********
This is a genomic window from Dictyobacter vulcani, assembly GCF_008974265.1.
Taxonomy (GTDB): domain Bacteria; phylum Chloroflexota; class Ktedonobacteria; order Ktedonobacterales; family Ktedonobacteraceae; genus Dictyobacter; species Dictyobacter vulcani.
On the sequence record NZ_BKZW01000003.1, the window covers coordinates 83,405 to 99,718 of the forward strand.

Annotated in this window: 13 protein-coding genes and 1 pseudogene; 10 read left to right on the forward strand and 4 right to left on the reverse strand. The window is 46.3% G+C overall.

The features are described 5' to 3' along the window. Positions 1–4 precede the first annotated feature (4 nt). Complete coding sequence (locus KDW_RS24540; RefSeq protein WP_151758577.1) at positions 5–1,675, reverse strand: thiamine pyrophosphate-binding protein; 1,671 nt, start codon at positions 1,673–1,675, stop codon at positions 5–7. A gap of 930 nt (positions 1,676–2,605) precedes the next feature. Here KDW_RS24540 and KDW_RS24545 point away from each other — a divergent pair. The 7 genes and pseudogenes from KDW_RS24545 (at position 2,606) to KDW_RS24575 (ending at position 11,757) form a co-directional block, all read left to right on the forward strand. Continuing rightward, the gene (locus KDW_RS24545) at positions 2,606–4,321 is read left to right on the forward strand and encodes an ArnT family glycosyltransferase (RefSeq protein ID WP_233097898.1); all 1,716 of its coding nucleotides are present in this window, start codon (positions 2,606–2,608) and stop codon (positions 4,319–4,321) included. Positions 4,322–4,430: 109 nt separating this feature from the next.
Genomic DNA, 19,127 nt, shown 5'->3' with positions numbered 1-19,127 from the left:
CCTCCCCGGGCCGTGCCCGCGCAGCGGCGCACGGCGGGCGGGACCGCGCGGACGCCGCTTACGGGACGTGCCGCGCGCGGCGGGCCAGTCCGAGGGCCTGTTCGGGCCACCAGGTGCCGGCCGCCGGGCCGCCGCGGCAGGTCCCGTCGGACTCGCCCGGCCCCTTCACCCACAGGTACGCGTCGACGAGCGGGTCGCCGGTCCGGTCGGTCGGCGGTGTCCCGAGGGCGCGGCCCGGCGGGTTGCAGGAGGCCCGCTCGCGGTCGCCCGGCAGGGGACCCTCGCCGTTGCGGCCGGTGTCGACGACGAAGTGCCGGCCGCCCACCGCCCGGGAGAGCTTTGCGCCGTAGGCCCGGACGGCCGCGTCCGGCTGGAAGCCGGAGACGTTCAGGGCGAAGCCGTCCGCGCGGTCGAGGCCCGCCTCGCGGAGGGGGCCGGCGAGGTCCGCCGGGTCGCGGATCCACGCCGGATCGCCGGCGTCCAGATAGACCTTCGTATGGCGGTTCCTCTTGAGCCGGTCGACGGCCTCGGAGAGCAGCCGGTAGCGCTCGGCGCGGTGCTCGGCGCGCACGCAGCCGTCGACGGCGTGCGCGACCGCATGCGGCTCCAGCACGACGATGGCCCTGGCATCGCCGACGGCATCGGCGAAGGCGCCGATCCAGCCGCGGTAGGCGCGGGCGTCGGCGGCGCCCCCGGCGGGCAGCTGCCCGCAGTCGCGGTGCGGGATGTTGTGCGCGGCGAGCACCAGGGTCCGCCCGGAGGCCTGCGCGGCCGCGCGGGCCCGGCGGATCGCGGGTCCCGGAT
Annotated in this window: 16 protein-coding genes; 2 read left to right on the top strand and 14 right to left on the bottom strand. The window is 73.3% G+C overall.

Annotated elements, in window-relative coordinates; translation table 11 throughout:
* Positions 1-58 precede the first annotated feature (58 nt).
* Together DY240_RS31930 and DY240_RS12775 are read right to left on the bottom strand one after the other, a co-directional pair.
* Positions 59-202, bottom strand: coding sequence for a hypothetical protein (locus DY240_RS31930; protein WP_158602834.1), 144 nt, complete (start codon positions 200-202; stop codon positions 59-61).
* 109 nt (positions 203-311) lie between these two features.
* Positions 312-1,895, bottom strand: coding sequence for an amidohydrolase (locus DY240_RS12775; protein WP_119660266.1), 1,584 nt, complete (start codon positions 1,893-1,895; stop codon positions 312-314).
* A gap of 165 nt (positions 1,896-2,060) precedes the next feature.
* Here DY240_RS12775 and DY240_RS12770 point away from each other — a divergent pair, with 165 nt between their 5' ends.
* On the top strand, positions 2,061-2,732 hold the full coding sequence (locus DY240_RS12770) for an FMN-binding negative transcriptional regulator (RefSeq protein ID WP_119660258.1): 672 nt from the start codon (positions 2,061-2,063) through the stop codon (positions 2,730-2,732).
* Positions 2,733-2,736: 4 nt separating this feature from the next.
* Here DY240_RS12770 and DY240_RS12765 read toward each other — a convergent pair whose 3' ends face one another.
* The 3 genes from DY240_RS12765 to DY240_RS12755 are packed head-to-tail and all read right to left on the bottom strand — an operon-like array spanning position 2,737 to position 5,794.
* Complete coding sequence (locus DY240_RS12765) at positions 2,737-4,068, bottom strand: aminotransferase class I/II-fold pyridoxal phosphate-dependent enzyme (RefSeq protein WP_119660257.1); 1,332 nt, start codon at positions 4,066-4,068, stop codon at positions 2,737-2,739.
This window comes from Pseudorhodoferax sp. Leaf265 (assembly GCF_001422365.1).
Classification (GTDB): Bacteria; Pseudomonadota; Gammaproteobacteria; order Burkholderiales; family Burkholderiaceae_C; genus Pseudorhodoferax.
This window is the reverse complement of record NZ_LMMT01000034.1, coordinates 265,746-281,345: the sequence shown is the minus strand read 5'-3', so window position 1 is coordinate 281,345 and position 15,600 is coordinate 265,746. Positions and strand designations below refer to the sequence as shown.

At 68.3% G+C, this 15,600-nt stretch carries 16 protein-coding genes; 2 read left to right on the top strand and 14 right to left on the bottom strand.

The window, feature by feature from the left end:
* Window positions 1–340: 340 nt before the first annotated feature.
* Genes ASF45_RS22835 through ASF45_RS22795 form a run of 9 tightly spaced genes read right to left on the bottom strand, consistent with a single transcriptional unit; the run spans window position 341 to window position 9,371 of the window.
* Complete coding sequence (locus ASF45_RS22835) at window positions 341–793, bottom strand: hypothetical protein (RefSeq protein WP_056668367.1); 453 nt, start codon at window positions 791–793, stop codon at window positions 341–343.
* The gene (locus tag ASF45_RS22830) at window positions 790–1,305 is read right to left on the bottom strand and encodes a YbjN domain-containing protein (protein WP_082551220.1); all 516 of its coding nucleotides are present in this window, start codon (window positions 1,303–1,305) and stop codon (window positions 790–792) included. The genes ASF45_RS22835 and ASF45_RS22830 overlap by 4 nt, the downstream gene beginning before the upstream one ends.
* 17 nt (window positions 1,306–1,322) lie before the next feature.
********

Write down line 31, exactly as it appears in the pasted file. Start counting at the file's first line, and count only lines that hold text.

* 17 nt (window positions 1,306–1,322) lie before the next feature.